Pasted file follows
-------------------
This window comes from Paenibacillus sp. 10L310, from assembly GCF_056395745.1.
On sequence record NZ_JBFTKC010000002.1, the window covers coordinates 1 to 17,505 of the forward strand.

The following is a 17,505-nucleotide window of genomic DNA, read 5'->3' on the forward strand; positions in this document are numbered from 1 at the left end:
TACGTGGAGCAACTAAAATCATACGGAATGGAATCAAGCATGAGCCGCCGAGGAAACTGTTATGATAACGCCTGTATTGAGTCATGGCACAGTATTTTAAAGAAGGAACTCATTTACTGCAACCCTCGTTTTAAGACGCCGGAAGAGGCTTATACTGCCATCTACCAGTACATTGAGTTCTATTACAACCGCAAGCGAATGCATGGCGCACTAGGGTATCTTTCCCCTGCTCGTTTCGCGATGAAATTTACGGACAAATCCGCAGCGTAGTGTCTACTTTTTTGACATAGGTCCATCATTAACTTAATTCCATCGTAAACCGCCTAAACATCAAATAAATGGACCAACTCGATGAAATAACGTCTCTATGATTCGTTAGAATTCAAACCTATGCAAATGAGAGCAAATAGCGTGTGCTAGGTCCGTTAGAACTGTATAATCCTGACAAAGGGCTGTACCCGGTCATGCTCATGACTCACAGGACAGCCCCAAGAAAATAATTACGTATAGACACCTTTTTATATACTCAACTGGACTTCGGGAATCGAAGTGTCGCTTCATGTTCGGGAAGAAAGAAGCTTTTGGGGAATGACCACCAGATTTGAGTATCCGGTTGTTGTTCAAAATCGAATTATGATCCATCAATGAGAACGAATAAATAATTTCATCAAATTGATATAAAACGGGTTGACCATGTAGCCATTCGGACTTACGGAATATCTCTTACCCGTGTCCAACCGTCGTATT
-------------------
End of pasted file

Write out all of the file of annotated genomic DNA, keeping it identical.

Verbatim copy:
This window comes from Paenibacillus sp. 10L310, from assembly GCF_056395745.1.
On sequence record NZ_JBFTKC010000002.1, the window covers coordinates 1 to 17,505 of the forward strand.

The following is a 17,505-nucleotide window of genomic DNA, read 5'->3' on the forward strand; positions in this document are numbered from 1 at the left end:
TACGTGGAGCAACTAAAATCATACGGAATGGAATCAAGCATGAGCCGCCGAGGAAACTGTTATGATAACGCCTGTATTGAGTCATGGCACAGTATTTTAAAGAAGGAACTCATTTACTGCAACCCTCGTTTTAAGACGCCGGAAGAGGCTTATACTGCCATCTACCAGTACATTGAGTTCTATTACAACCGCAAGCGAATGCATGGCGCACTAGGGTATCTTTCCCCTGCTCGTTTCGCGATGAAATTTACGGACAAATCCGCAGCGTAGTGTCTACTTTTTTGACATAGGTCCATCATTAACTTAATTCCATCGTAAACCGCCTAAACATCAAATAAATGGACCAACTCGATGAAATAACGTCTCTATGATTCGTTAGAATTCAAACCTATGCAAATGAGAGCAAATAGCGTGTGCTAGGTCCGTTAGAACTGTATAATCCTGACAAAGGGCTGTACCCGGTCATGCTCATGACTCACAGGACAGCCCCAAGAAAATAATTACGTATAGACACCTTTTTATATACTCAACTGGACTTCGGGAATCGAAGTGTCGCTTCATGTTCGGGAAGAAAGAAGCTTTTGGGGAATGACCACCAGATTTGAGTATCCGGTTGTTGTTCAAAATCGAATTATGATCCATCAATGAGAACGAATAAATAATTTCATCAAATTGATATAAAACGGGTTGACCATGTAGCCATTCGGACTTACGGAATATCTCTTACCCGTGTCCAACCGTCGTATT